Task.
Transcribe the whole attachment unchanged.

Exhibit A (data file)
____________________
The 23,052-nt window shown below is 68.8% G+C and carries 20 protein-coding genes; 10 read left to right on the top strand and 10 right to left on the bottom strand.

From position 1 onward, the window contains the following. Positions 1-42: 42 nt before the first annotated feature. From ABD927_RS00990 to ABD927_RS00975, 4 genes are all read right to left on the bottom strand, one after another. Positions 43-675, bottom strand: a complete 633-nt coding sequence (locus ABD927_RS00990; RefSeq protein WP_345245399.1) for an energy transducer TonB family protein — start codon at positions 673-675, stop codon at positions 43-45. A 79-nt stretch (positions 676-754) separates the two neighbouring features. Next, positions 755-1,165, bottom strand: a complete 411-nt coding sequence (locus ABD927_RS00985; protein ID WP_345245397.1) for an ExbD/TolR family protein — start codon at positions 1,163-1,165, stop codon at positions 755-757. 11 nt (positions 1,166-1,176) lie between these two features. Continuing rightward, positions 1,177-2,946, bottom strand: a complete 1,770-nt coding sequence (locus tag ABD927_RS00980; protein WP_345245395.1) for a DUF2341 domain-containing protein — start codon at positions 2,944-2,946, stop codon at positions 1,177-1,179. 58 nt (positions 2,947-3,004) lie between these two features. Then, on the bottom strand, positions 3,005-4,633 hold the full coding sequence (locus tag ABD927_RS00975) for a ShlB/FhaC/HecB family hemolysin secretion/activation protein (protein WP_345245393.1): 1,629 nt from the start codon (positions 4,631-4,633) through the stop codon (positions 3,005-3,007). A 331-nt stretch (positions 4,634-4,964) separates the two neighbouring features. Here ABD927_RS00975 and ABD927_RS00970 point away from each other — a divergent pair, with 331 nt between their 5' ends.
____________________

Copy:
The 23,052-nt window shown below is 68.8% G+C and carries 20 protein-coding genes; 10 read left to right on the top strand and 10 right to left on the bottom strand.

From position 1 onward, the window contains the following. Positions 1-42: 42 nt before the first annotated feature. From ABD927_RS00990 to ABD927_RS00975, 4 genes are all read right to left on the bottom strand, one after another. Positions 43-675, bottom strand: a complete 633-nt coding sequence (locus ABD927_RS00990; RefSeq protein WP_345245399.1) for an energy transducer TonB family protein — start codon at positions 673-675, stop codon at positions 43-45. A 79-nt stretch (positions 676-754) separates the two neighbouring features. Next, positions 755-1,165, bottom strand: a complete 411-nt coding sequence (locus ABD927_RS00985; protein ID WP_345245397.1) for an ExbD/TolR family protein — start codon at positions 1,163-1,165, stop codon at positions 755-757. 11 nt (positions 1,166-1,176) lie between these two features. Continuing rightward, positions 1,177-2,946, bottom strand: a complete 1,770-nt coding sequence (locus tag ABD927_RS00980; protein WP_345245395.1) for a DUF2341 domain-containing protein — start codon at positions 2,944-2,946, stop codon at positions 1,177-1,179. 58 nt (positions 2,947-3,004) lie between these two features. Then, on the bottom strand, positions 3,005-4,633 hold the full coding sequence (locus tag ABD927_RS00975) for a ShlB/FhaC/HecB family hemolysin secretion/activation protein (protein WP_345245393.1): 1,629 nt from the start codon (positions 4,631-4,633) through the stop codon (positions 3,005-3,007). A 331-nt stretch (positions 4,634-4,964) separates the two neighbouring features. Here ABD927_RS00975 and ABD927_RS00970 point away from each other — a divergent pair, with 331 nt between their 5' ends.